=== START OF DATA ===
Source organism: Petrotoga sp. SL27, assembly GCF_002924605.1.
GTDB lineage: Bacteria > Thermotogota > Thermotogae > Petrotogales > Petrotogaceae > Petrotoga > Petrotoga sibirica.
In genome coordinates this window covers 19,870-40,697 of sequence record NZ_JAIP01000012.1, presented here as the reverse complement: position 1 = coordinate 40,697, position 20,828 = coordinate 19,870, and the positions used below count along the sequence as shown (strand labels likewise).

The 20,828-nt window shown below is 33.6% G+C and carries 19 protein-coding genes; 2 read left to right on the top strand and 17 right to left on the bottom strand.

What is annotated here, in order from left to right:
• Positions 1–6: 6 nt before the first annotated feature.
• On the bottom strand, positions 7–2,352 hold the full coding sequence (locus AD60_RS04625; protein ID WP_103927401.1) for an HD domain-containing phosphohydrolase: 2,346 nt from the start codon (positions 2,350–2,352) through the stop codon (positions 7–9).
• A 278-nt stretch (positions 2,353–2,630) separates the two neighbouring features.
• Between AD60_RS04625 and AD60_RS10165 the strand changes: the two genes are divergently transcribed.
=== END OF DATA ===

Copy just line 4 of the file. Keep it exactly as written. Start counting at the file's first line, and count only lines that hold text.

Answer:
The 20,828-nt window shown below is 33.6% G+C and carries 19 protein-coding genes; 2 read left to right on the top strand and 17 right to left on the bottom strand.